Risk factors for industrial back problems.
Semin Spine Surg 1992 Mar; 4(1):2-11
Risk factors for occupationally related back pain were discussed. Attempts to prevent work related back pain have been made for nearly 70 years using a variety of techniques for screening and testing the physical capability of prospective employees and establishing and enforcing safety and health regulations. Many of these attempts have been based on invalid assumptions about factors thought to be associated with an increased risk for back pain. Problems with retrospective studies of back pain were discussed. Such studies have produced misleading results because they are usually based on insurance records and absenteeism reports that are frequently incomplete and categorized for purposes other than back research. Prospective studies of risk factors for industrial back pain were reviewed. These have shown that nonphysical factors such as smoking, medical history, psychological factors, and level of job satisfaction are as important as physical factors. A multivariate regression model derived from information theory indicated that job satisfaction, psychological factors, the results of a physical examination, and medical history explained 8.6% of the probability that a worker would file a claim for a back injury. The role of the work environment in back pain was discussed. A number of studies have indicated that job stress and perceived level of social support at work are significantly associated with the risk that back pain will interfere with work. Physical lifting strength was not associated with back pain reports in a study of aircraft industry workers. The authors conclude that nonphysical factors are important in the etiology of industrial back pain.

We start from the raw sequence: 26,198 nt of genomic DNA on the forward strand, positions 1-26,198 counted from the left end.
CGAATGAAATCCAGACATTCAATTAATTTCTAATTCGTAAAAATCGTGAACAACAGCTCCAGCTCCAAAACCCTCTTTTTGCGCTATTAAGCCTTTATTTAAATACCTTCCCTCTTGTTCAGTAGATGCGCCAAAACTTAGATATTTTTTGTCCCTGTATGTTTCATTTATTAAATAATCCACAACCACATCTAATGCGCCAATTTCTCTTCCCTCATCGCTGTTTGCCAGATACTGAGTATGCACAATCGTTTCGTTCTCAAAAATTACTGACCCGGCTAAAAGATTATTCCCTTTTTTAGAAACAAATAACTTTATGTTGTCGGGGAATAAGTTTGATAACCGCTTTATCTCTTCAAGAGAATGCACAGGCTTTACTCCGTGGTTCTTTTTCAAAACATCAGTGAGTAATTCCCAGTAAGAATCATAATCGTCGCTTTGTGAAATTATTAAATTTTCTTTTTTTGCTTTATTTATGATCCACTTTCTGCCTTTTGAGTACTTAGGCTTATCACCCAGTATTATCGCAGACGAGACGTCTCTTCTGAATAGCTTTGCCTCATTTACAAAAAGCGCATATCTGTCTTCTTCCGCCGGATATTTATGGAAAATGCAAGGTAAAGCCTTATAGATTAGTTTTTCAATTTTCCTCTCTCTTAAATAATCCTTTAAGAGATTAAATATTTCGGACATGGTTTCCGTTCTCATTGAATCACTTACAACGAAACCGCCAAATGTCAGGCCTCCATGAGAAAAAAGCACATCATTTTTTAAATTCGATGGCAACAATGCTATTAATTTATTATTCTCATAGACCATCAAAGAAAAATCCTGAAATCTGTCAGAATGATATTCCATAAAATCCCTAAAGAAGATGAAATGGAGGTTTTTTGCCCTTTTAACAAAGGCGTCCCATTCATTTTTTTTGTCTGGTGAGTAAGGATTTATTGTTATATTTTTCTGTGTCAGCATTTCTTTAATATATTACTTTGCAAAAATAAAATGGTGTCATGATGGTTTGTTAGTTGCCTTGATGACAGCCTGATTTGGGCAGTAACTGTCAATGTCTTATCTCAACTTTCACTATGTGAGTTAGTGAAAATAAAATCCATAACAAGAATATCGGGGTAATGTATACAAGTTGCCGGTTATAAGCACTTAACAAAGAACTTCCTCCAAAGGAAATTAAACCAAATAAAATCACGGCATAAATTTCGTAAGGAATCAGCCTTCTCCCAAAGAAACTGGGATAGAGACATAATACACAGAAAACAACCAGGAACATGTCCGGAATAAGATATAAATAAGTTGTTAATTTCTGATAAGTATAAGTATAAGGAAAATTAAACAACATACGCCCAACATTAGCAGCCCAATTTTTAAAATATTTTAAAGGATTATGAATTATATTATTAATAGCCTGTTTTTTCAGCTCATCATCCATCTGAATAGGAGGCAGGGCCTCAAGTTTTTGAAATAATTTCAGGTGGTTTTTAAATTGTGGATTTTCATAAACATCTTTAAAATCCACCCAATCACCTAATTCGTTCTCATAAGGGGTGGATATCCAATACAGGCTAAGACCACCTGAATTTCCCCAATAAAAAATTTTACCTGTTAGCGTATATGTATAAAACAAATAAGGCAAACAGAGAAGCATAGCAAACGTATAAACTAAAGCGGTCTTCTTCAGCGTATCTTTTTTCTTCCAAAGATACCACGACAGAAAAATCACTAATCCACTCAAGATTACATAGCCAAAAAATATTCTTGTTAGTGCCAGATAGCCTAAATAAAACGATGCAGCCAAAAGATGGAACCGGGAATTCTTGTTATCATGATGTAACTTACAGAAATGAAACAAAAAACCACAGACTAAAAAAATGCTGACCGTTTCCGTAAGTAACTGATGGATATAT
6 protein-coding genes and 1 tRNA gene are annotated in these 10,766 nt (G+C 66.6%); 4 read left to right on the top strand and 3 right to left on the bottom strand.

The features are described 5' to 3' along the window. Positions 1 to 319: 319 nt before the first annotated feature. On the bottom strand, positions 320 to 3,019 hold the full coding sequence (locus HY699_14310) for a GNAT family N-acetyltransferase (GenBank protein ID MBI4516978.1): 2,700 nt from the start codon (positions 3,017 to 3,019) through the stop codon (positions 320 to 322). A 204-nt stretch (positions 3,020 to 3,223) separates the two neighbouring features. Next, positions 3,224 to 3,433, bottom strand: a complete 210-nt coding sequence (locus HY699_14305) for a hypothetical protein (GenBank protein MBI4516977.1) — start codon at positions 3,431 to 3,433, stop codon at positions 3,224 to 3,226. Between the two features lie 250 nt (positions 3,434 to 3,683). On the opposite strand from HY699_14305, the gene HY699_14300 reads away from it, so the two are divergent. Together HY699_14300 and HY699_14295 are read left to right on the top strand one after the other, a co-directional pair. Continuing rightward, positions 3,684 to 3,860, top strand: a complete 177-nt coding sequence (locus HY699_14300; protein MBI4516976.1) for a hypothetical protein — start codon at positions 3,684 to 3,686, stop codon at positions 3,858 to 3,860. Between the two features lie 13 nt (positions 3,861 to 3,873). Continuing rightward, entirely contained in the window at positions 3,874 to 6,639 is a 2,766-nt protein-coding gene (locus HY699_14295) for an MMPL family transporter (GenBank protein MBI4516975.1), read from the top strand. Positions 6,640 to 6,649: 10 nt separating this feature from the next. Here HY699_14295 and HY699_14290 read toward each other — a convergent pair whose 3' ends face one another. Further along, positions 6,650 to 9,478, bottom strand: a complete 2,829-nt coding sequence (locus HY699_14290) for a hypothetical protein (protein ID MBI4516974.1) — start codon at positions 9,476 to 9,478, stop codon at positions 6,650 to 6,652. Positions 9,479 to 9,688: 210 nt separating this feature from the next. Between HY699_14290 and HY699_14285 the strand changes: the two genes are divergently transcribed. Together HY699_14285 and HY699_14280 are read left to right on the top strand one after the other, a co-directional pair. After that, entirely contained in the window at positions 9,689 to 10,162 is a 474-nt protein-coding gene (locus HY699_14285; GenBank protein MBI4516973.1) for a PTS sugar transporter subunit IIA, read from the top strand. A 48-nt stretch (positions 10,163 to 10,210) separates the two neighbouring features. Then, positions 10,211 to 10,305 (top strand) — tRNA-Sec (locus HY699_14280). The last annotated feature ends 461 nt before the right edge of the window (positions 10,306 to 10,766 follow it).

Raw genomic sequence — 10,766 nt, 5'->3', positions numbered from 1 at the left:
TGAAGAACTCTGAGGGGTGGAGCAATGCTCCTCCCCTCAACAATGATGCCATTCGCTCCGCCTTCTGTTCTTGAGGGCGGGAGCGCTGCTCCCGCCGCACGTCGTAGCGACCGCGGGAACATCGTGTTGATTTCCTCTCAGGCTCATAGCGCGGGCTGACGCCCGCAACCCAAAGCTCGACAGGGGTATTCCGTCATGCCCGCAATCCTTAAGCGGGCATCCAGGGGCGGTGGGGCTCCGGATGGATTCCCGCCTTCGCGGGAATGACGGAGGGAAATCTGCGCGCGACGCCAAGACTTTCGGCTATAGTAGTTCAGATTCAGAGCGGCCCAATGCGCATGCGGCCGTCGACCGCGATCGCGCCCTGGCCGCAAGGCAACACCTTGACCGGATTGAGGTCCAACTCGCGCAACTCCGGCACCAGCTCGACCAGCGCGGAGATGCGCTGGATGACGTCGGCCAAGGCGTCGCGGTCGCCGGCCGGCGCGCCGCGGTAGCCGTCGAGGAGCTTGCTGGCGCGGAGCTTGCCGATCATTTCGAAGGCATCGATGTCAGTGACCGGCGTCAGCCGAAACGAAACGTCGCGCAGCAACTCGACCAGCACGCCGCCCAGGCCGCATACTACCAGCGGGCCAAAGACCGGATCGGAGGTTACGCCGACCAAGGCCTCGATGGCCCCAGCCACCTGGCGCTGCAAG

NIOSH-Grant; Musculoskeletal-system-disorders; Back-injuries; Epidemiology; Risk-factors; Work-analysis; Manual-materials-handling; Psychological-factors; Risk-analysis; Job-stress; Manual-lifting
Orthopaedics, University of Washington, Department of Orthopaedics, Seattle, WA 98195
Seminars in Spine Surgery
University of Washington, Seattle, Washington